Located on 2000 acres of Eastern North Carolina soils, the North Carolina Department of Agriculture and Consumer Services’ (NCDA&CS) Cherry Farm in Goldsboro is home to CEFS’ research farm. One of the nation’s premier research and demonstration facilities for organic and sustainable production systems, the CEFS farm houses CEFS’ core research programs, or “units.” The Farming Systems Research Unit, the Organic Research Unit, the Pasture-Based Beef and Dairy Units, the Small Farm Unit, and the Alternative Swine Unit all provide research opportunities for faculty, graduate students and visiting scientists, and demonstration models for farmers, extension agents and students.
The farm is a unique resource. Faculty from North Carolina State University (NC State) and North Carolina Agricultural and Technical State University (NC A&T) utilize the farm to conduct research on a wide range of production factors including soil health, land and water conservation, insect and disease dynamics, and pasture management. Farm research is supported by staff from the NCDA&CS’ Research Stations Division, headed by Research Operations Manager Andy Meier. Says Meier, “The success of the CEFS research and demonstration program is directly related to the cooperative partnership of NC State, NC A&T and NCDA&CS, and also to the long-term, multidisciplinary approach to both applied and basic research questions.”
The research has had a tremendous impact on farmers across the state. Debbie Hamrick, Director of Specialty Crops for the North Carolina Farm Bureau, has seen how the farm’s research benefits a wide range of producers, from small- to large scale, and conventional to certified organic. “CEFS’ work gives people reasons to unite, not segregate,” she says. “The research being conducted at CEFS informs the science that underpins modern agricultural production. Through looking at problems with multidisciplinary rigor at the core of crop and livestock systems, CEFS’ work is useful for all agricultural producers in North Carolina and nationally.”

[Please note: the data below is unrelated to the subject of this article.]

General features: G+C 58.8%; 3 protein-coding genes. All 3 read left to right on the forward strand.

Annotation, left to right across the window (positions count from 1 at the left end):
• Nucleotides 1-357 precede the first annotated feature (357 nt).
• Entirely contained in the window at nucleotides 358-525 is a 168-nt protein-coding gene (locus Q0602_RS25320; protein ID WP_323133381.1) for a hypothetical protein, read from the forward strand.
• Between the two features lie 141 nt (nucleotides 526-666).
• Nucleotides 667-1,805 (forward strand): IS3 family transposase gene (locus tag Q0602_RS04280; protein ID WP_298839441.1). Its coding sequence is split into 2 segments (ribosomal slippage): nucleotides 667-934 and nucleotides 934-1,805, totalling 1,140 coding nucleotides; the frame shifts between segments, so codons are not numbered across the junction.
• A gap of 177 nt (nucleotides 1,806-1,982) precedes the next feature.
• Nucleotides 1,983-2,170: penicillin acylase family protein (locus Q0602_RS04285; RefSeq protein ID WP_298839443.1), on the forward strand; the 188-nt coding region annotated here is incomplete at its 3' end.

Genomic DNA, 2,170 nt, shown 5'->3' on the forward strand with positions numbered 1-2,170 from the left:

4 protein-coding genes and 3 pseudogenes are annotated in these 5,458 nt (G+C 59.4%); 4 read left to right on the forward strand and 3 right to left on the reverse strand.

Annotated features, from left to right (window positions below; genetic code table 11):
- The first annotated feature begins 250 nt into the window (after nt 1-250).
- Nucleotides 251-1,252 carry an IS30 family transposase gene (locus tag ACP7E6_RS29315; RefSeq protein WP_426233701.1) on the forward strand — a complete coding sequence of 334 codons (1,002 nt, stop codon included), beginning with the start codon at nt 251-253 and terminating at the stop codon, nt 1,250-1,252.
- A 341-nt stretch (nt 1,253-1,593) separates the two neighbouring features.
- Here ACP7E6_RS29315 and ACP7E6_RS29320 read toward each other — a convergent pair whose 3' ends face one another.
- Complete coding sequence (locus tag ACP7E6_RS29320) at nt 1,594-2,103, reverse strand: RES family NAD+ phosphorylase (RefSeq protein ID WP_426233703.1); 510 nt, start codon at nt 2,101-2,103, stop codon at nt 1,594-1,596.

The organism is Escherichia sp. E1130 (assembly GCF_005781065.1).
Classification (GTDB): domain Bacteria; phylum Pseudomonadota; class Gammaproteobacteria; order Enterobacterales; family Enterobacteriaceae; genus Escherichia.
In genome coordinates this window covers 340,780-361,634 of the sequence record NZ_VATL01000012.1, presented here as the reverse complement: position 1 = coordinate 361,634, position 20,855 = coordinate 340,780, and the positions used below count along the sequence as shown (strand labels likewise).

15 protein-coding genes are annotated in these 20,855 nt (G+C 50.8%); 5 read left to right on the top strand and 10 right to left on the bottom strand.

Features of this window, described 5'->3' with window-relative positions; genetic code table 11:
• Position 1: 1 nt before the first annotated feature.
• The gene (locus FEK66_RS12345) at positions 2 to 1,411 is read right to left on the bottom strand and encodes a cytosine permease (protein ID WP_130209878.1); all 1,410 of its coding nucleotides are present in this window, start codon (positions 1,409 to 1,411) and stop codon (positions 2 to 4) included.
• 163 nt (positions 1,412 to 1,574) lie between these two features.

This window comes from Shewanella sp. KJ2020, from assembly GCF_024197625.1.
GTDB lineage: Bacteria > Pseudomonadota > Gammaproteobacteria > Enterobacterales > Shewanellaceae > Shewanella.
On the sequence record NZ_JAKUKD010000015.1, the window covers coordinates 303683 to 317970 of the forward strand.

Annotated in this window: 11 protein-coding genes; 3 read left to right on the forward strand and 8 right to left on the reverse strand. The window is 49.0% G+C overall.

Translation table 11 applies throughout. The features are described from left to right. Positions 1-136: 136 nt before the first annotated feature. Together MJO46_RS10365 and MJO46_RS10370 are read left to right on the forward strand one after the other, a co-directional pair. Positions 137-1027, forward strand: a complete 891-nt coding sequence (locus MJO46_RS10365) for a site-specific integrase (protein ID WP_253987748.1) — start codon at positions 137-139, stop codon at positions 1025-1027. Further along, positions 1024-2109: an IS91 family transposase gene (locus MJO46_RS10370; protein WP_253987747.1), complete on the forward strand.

In fact, CEFS’ Farming System Research Unit (FSRU) is home to one of the country’s foremost long-term, comparative systems experiments. The unit’s 200+ acres are split into five different systems which have been in continuous study since 1999: Best Management Practices in a Conventional Cash Cropping System; an Integrated Crop-Animal System; an Organic Cropping System; a Plantation Forestry System; and a Successional Ecosystem.
Dr. Chris Reberg-Horton, CEFS Assistant Director of Collaborative Research, helps manage the unit. “Comparative systems trials are the best method for assessing the long-term impacts of farming practices on productivity and the environment. For the last 15 years, the FSRU trials have produced data that serve as an important resource to scientists and policy makers in the U.S. and internationally,” he says.
“The research being conducted at CEFS informs the science that underpins modern agricultural production. Through looking at problems with multidisciplinary rigor at the core of crop and livestock systems, CEFS’ work is useful for all agricultural producers in North Carolina and nationally.”
– Debbie Hamrick, Director of Specialty Crops, North Carolina Farm Bureau
While conceived as a long-term study, the FSRU was also designed to allow the nesting of short-term experiments, enabling scientists to study emerging issues that impact producers immediately. Responding to growing concern about climate change and its impact on agriculture, in 2013 CEFS researchers initiated a study at the FSRU entitled Assessing the Greenhouse Gas Mitigation Potential of Organic Systems in the Southeast. The central hypothesis of the project is that organic farming can reduce greenhouse gas emissions by reducing tillage and chemical nitrogen fertilizers, while taking advantage of organic manures and cover crops.
Greenhouse gases are produced in the soil and, depending on how that soil is managed, eventually released into the atmosphere. The United Nations Food and Agriculture Organization estimates that agriculture contributes 14% of global greenhouse gas emissions. The FSRU research compares three certified organic systems and three parallel conventional systems in order to quantify carbon dioxide and nitrous oxide emissions and identify the potential mechanisms underlying carbon and nitrogen stabilization in soil. “Organic farming may provide one of the most economically and environmentally friendly farming practices for reducing greenhouse gas emissions while enhancing soil carbon storage,” says Dr. Shuijin Hu, a professor of Soil Ecology in the Plant Pathology Department at NC State and the project’s lead researcher.
Outcomes of the project will provide essential data for developing agricultural practices that reduce nitrous oxide emissions while increasing soil carbon sequestration. CEFS faculty will also develop new curricula on greenhouse gases and agriculture for educating students and stakeholders.
Dr. Charles W. Raczkowski, Soil Scientist and Adjunct Associate Professor in the School of Agriculture and Natural Sciences at NC A&T, has been conducting experiments at the FSRU since its inception. The long-term research housed at the unit is critical, says Dr. Raczkowski, because of the ability to verify results over the long-term. “Many of the natural processes that occur at the field scale are not represented under small plot experiments. Recommendations have consequences for growers. We have more credibility making recommendations based on evidence gathered from large scale experiments like we have at CEFS,” he concludes.
Top photo: Tomas Moreno/CEFS